Some root cellars, like the Tkalec one, are real handmade artworks. Foto: Goran Rovan
Some root cellars, like the Tkalec one, are real handmade artworks. Foto: Goran Rovan
The Najger family boasts a root cellar with a ceiling painting. Foto: Goran Rovan
In the past, the Balons’ root cellar served as a hiding place. Foto: Goran Rovan
In some root cellars, there are still stored crops. Foto: Goran Rovan
In renovated root cellars, there are mainly stored varietal wines. Foto: Goran Rovan

The wine-growing region of Bizeljsko, which lies in eastern Slovenia and extends along the Sotla River, bordering Croatia, has at least two peculiarities: first, a local person is not called “Bizeljčan” – this is how the wine is called – but “Bizeljanec”; and, second, root cellars are definitely the distinguishing storage dug in flint, the sedimentary remnants of the former Pannonian Sea, which can be found only in this part of Slovenia.

In the past, root cellars were used for storing crops, mostly turnip or “repa”, hence the Slovene term “repnica”. People started digging them 200 years ago. In recent decades, they were no longer in use and so started falling into disrepair. In the wider region of Bizeljsko, there were once approximately 160 root cellars, of which only 50 have been preserved. In the village of Brezovica, two of the oldest root cellars can be found: the Kelhers’ one dates from 1825, the neighbouring one from 1827. As both root cellars began to cave in, they had to be stabilized. In the oldest, the Kelher family still stores apples, potatoes and some other crops; in the younger, which was enlarged years ago, they keep their home-made wines.

Two decades ago, many people started restoring and building root cellars anew as they have recognized that the cellars are perfect for maturing quality wines. Janez Šekoranja was the first among them to discover that root cellars are not only a tourist attraction that can be found only in this part of Slovenia but also underground storage in which ideal conditions exist for quality wines to mature: constant temperature (3–10°C) and humidity (approximately 90%). His findings turned out right, as his quality wines have won several awards at wine competitions all over the world. All his quality wines matured for several years in a root cellar in Graben (a district of Brezovica), where one of the Šekoranja vineyards are planted.

During the Second World War, some root cellars also served as hiding places. One such was owned by the Balon family. Although the current householder Anton Balon has not experienced the war himself (he was born in 1949), he remembers the stories his relatives and other people told him. He describes their root cellar: “The cellar existed before World War Two. However, between 1941 and 1945, it was dug deeper by people who moved to our old, now no longer existing house, after my family had been deported to Germany. At that time, a family by the name Ogorevc was staying at our house, who during the war extended the root cellar for their own safety and made some bunkers in it. The tunnels were very narrow and low, so it was difficult to crawl out of them. In the old house, there was a room in which we kept a wooden wardrobe with a movable floor. Through this wardrobe, an underground tunnel could be reached that led to storage and the root cellar which had two exits, enabling the family to escape through it.”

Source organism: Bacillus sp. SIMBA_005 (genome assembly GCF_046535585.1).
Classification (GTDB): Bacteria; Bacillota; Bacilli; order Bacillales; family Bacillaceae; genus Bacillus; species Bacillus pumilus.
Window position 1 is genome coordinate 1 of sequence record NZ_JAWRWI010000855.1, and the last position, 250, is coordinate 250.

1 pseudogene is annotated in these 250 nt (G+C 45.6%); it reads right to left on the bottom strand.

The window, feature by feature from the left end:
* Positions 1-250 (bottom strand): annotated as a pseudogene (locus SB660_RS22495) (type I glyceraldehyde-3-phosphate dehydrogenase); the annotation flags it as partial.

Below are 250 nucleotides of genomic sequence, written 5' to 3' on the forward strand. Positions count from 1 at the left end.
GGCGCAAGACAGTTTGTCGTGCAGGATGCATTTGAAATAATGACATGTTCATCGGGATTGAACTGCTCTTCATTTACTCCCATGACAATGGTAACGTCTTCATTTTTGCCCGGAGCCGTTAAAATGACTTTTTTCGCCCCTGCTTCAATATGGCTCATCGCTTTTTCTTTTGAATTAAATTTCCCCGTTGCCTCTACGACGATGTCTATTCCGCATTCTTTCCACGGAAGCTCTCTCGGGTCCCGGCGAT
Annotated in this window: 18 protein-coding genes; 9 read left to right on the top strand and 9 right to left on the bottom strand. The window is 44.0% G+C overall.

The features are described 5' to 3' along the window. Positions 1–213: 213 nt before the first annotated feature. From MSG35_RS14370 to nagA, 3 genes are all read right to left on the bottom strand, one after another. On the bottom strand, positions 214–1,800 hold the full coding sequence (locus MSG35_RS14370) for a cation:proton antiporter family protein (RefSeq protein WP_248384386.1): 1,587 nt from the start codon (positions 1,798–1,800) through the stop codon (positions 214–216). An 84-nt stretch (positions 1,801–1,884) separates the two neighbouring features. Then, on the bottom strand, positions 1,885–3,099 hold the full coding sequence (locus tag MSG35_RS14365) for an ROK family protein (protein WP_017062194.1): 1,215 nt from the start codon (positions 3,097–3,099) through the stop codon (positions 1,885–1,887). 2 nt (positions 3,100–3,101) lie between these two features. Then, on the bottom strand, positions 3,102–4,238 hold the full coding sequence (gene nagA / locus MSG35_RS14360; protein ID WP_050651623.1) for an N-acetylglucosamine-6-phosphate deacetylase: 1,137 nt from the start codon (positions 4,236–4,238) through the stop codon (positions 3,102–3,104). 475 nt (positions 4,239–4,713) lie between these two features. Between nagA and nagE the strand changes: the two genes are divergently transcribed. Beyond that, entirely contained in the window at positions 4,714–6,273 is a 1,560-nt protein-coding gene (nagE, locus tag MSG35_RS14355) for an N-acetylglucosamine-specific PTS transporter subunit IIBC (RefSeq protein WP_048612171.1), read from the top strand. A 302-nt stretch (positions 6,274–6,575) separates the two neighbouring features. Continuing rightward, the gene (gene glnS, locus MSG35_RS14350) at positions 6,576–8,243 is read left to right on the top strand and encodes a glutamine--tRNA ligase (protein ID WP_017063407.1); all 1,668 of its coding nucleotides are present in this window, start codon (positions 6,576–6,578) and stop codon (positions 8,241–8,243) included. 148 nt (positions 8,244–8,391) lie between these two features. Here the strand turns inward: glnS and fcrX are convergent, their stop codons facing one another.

Root cellars are still being restored and enlarged
Since many root cellars were no longer in use, they began falling into disrepair. Nevertheless, now they are being dug again. During this winter, one was also dug at the Pudvoi farm. At the Merkeš guest house they have recognized that a root cellar is a tourist attraction worth seeing, so they intend to dig their cellar deeper. According to the householder Karel Blažinič, a cellar for wine bottles will be arranged and extended so that it will have an additional exit for easier reception of guests. Their root cellar is otherwise located at their vineyard cottage, where they drive their guests in an old but restored off-road vehicle.

However, one of the most visited and interesting root cellars is owned by the Najger family. They boast one of the biggest cellars with beautiful natural paintings. Jožefa Najger explains: “The old root cellar had a marl pane. After we broke it we found natural ceiling frescoes. In the past, here the sea churned up and left sedimentary rocks; we cut through one such sedimentary rock and now we have a ceiling decorated with natural frescoes. People can hardly believe what nature can produce. At the moment, we’ve got five chambers (almost 300 square metres in size), and we’re still digging to a depth of 11 metres. The chambers will be used mostly for storing bottle wines, and for small wine tastings at which our guests will enjoy a pleasant experience.”

In Bizeljsko, approximately 12 root cellars have been restored which can all receive visitors. The majority of them can be found in the district of Brezovica. One smaller, still very interesting root cellar has been restored at the Tkalec homestead near the Blažova gorca wine cellar. This is quite distinct from other root cellars. It is quite an artwork – it resembles a chapel rather than a cellar. It has numerous decorations on the ceilings, and pillars, which are all handmade, from flint, so it is really worth a visit. Root cellars are definitely a very interesting peculiarity of the wine-growing region of Bizeljsko. If you decide to visit them and have some great wines of Bizeljsko, you will enjoy an unforgettable experience.

Goran Rovan; translated by D. M.